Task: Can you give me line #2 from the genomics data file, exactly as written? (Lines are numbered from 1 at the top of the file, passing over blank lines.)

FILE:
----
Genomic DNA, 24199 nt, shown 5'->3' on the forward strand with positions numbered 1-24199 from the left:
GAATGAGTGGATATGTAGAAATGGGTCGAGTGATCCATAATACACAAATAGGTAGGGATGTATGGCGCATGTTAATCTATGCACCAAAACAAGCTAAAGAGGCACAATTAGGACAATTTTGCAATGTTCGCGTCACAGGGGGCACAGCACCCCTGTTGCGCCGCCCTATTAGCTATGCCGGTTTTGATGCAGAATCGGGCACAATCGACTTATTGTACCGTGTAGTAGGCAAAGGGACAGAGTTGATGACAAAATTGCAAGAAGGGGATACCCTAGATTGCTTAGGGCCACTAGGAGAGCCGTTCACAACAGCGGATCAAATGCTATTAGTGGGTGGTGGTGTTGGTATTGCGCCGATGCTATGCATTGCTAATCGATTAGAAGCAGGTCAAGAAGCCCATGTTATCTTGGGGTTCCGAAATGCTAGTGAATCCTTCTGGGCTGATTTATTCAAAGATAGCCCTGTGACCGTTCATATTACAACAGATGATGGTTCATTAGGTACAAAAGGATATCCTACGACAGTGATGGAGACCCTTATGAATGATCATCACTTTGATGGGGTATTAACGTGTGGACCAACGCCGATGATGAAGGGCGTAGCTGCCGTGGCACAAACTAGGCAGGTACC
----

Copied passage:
GAATGAGTGGATATGTAGAAATGGGTCGAGTGATCCATAATACACAAATAGGTAGGGATGTATGGCGCATGTTAATCTATGCACCAAAACAAGCTAAAGAGGCACAATTAGGACAATTTTGCAATGTTCGCGTCACAGGGGGCACAGCACCCCTGTTGCGCCGCCCTATTAGCTATGCCGGTTTTGATGCAGAATCGGGCACAATCGACTTATTGTACCGTGTAGTAGGCAAAGGGACAGAGTTGATGACAAAATTGCAAGAAGGGGATACCCTAGATTGCTTAGGGCCACTAGGAGAGCCGTTCACAACAGCGGATCAAATGCTATTAGTGGGTGGTGGTGTTGGTATTGCGCCGATGCTATGCATTGCTAATCGATTAGAAGCAGGTCAAGAAGCCCATGTTATCTTGGGGTTCCGAAATGCTAGTGAATCCTTCTGGGCTGATTTATTCAAAGATAGCCCTGTGACCGTTCATATTACAACAGATGATGGTTCATTAGGTACAAAAGGATATCCTACGACAGTGATGGAGACCCTTATGAATGATCATCACTTTGATGGGGTATTAACGTGTGGACCAACGCCGATGATGAAGGGCGTAGCTGCCGTGGCACAAACTAGGCAGGTACC